James Bond has been around for 50 years. Many have played the coveted lead role and many directors have attempted to bring a movie as classy and as sophisticated as Bond himself. Out of the 23 films in the series many have been decent and some have been truly terrible – but only a handful have been great. Skyfall falls perfectly in the latter category.
Sam Mendez may seem like a surprising choice to direct the latest installment in the Bond franchise but having him at the helm is nothing short of inspired. American Beauty, Road To Perdition, Jarhead and Away We Go showcased Sam Mendez’s talent for great filmmaking and beautiful direction. It’s a bit of a risk getting a”dramatic” filmmaker like Mendez to carry this giant spy flick with a budget of around $200 million. Let’s face it, Marc Forster (Monster’s Ball, Finding Neverland, The Kite Runner) didn’t exactly ace Quantum Of Solace. Mendez brings his talents behind the camera to create one of the best Bond films we’ve seen.
It’s hard to know where to start complimenting a flick like this. Skyfall is a film that benefits from having everything work perfectly in sync. Mendez’s clear and masterful direction ensures that every scene is wonderfully handled. There’s none of those MTV styled, quick-cut, handheld film techniques on display here. Cinematographer Roger Deakins (A Beautiful Mind, Jarhead, No Country For Old Men) does a great job as usual and gives us some great looking scenes. The silhouetted fight against the lights of a skyscraper in Macau is a highlight. Thomas Newman’s (American Beauty, The Green Mile, Wall-E) eclectic score deserves a mention too; there isn’t a huge reliance on the classic bond theme and the music perfectly supports the unfolding story.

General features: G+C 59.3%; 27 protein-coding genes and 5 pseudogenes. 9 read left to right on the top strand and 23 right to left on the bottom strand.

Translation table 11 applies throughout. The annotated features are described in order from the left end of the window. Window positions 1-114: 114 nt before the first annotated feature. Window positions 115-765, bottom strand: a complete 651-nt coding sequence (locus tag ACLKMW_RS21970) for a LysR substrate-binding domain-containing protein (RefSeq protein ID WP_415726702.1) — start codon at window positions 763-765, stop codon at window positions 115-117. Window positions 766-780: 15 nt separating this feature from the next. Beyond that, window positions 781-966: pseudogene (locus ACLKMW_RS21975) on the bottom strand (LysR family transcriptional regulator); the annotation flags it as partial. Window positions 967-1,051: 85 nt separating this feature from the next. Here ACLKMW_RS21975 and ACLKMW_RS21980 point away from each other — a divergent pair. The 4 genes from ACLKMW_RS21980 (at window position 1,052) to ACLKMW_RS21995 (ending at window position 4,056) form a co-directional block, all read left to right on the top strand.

Simply put, the plot is awesome. It’s a multi-layered screenplay that deals with Bond’s relationship with M and even looks at his childhood. Skyfall explores way more than your usual Bond flick whilst delivering all that you would expect from one. Mind you, the whole thing isn’t perfect. The “Bond chicks” may be less gratuitously handled here but they are nevertheless severely underused and underwritten. The character of Sévérine (Bérénice Lim Marlohe) promises to be something substantial, but her part ends so abruptly and poorly that one can’t help but feel like her part wasn’t even needed.
Daniel Craig has emerged as one of the best Bonds since Sean Connery. He delivers another great performance, giving Bond the perfect amount of emotional depth and internal turmoil to juxtapose his suaveness and physical prowess. If Craig is one of the best Bonds, then Javier Bardem gives us one of the best Bond villains ever. He received an well-deserved Academy Award for his terrifying performance as Anton Chigurh in No Country For Old Men, and he’s given us another memorable bad guy with Silva. This isn’t just an evil guy bent on world domination, Silva has a more emotional reason for his malice that makes him all the more terrifying.
Skyfall is a robust, energetic blockbuster that will please even those who aren’t Bond aficionados. There are plenty of nods to Bond films of the past and a strong determination to “refresh” the 50-year-old franchise. It may be a little long for some tastes, but who can really complain about there being too much of a good thing?
THE REEL SCORE: 9/10